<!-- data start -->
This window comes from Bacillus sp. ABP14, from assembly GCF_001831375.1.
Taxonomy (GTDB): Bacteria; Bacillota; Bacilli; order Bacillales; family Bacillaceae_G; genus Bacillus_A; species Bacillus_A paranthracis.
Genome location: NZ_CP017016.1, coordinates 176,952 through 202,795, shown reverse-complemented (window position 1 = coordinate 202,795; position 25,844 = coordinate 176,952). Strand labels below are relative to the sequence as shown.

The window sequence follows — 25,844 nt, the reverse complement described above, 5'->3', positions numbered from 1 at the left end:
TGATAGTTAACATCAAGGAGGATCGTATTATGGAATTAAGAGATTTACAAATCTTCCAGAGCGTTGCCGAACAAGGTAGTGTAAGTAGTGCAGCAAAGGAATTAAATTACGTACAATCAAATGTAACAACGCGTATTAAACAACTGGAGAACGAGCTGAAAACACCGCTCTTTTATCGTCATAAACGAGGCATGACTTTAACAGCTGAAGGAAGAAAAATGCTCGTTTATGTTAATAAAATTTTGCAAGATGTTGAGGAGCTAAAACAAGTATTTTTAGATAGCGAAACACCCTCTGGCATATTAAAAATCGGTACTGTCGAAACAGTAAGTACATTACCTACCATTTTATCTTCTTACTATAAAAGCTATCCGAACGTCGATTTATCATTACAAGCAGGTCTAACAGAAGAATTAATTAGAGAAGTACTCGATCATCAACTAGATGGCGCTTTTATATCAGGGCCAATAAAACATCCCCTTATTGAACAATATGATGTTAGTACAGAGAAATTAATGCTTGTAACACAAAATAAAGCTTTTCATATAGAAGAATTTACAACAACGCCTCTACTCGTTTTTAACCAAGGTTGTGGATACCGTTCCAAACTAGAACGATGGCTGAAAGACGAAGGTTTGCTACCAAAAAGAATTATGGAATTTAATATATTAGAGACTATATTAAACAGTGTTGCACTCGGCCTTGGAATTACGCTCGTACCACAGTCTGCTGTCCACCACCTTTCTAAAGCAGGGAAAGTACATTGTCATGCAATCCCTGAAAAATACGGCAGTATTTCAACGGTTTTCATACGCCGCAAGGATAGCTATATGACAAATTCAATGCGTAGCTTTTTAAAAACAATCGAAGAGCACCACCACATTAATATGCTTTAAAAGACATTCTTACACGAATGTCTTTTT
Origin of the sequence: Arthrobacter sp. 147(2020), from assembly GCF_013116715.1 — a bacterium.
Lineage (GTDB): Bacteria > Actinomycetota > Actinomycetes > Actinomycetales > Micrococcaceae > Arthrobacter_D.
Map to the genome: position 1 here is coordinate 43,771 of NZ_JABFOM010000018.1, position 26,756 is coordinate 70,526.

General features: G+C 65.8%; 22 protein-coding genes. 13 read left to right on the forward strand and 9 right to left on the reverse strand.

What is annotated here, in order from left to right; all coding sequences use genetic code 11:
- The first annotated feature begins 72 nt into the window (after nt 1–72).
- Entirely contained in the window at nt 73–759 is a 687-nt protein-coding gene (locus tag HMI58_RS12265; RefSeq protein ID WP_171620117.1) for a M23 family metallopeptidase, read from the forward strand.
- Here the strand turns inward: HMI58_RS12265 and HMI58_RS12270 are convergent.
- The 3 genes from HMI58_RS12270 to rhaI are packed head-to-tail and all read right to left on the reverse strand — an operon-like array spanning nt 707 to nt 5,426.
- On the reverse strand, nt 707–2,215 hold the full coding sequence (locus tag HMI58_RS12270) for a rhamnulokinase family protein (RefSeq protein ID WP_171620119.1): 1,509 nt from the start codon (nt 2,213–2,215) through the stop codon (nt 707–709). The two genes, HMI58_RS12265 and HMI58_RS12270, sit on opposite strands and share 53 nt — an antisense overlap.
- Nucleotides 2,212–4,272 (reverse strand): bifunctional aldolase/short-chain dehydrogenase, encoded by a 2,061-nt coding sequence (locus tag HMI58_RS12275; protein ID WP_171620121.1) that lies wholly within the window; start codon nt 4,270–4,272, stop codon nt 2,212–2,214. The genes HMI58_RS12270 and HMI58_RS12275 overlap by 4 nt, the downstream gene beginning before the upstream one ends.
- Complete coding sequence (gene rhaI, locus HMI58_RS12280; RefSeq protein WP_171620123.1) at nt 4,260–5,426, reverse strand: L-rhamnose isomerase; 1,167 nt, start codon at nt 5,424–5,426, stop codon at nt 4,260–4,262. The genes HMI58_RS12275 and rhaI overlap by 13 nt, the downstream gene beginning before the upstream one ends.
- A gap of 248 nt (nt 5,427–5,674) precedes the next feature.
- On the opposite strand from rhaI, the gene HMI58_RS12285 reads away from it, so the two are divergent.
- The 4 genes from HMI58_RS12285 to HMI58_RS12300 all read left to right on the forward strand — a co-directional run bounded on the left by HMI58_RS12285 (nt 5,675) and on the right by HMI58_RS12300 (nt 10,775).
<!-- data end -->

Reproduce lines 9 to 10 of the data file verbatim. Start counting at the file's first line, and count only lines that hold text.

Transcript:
General features: G+C 65.8%; 22 protein-coding genes. 13 read left to right on the forward strand and 9 right to left on the reverse strand.

What is annotated here, in order from left to right; all coding sequences use genetic code 11: